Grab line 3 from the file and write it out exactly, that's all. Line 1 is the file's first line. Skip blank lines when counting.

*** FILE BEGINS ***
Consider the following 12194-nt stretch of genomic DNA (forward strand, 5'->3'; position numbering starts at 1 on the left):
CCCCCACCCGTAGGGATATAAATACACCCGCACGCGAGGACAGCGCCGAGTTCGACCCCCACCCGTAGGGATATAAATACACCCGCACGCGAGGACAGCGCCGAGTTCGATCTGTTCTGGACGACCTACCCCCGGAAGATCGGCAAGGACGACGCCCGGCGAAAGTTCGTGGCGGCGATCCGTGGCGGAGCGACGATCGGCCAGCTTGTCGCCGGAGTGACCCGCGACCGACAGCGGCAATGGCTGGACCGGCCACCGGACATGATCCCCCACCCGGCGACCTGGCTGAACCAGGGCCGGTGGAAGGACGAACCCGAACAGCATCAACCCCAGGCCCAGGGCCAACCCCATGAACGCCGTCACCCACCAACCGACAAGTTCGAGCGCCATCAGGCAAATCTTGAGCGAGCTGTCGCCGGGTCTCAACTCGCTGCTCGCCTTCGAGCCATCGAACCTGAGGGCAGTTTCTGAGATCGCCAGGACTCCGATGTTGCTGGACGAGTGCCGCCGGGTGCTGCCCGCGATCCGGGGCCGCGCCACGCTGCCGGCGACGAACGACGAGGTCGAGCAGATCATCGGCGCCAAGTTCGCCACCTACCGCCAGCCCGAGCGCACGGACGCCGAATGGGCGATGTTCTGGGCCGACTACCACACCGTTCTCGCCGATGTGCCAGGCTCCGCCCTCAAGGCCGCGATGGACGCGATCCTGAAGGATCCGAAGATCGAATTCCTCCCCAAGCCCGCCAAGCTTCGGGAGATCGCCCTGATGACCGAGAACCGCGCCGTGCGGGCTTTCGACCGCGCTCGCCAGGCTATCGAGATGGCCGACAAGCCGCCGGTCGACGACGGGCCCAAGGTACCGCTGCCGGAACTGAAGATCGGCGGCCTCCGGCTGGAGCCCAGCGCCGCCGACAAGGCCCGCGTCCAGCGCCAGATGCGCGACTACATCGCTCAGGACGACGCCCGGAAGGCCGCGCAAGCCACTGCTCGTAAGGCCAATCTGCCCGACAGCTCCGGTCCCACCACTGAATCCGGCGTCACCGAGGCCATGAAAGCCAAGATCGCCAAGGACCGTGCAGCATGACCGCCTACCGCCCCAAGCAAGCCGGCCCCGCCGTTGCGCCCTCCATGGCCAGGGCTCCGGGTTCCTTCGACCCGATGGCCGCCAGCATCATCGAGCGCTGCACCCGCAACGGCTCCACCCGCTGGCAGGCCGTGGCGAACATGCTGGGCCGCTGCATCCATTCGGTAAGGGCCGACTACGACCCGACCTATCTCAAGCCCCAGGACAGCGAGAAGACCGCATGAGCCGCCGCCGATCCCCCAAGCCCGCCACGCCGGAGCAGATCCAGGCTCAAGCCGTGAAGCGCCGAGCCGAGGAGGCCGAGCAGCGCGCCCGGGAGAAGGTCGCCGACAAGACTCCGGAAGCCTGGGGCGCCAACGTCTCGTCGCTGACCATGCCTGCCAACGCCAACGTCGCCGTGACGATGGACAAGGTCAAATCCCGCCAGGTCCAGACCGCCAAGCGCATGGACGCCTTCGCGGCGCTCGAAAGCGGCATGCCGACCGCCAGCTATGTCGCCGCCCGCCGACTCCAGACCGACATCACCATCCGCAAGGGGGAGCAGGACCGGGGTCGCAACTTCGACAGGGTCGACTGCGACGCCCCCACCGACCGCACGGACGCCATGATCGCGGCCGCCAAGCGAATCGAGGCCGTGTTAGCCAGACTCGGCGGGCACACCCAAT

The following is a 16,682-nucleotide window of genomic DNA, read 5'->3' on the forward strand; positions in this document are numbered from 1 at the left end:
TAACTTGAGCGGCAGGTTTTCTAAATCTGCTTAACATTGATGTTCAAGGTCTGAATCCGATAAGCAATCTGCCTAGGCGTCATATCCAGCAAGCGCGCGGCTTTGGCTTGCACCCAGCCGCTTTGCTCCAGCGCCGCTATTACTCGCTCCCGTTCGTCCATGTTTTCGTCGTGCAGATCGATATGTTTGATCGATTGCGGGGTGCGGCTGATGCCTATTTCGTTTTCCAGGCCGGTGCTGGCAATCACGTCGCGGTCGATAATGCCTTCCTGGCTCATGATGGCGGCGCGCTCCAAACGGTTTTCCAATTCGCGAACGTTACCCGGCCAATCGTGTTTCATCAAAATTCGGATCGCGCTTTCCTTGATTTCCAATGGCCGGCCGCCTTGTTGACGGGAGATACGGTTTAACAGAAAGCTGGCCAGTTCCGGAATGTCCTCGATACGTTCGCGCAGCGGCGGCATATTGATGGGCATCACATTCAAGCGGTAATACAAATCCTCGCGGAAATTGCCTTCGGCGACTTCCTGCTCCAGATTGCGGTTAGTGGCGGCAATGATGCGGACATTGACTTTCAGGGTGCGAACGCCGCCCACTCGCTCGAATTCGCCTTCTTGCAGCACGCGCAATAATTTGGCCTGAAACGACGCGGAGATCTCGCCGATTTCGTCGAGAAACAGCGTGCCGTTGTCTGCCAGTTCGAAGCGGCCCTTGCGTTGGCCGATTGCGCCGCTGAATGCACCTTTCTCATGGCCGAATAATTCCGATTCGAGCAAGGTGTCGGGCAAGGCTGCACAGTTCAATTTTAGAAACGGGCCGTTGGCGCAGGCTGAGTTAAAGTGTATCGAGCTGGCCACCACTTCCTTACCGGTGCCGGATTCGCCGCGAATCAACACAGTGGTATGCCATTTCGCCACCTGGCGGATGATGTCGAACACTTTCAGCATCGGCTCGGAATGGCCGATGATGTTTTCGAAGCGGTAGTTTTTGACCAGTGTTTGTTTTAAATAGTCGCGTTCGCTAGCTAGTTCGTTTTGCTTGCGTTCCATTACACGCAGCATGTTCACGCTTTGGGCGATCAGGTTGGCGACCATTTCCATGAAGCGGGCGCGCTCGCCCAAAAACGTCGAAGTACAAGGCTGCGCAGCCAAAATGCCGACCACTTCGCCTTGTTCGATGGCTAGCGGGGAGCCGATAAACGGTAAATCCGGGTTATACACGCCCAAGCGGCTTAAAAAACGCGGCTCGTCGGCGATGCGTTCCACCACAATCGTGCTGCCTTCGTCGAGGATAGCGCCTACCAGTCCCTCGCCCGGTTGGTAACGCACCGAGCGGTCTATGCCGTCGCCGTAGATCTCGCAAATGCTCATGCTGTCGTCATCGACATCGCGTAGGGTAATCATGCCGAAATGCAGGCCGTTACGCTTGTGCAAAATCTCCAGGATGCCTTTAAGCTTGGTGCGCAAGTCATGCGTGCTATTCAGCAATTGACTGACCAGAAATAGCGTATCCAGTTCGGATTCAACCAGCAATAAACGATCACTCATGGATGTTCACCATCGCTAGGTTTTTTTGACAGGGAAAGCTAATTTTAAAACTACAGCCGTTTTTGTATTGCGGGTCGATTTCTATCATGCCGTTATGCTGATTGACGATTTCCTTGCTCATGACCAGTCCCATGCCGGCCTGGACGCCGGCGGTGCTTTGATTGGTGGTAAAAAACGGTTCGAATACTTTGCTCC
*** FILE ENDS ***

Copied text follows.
The following is a 16,682-nucleotide window of genomic DNA, read 5'->3' on the forward strand; positions in this document are numbered from 1 at the left end: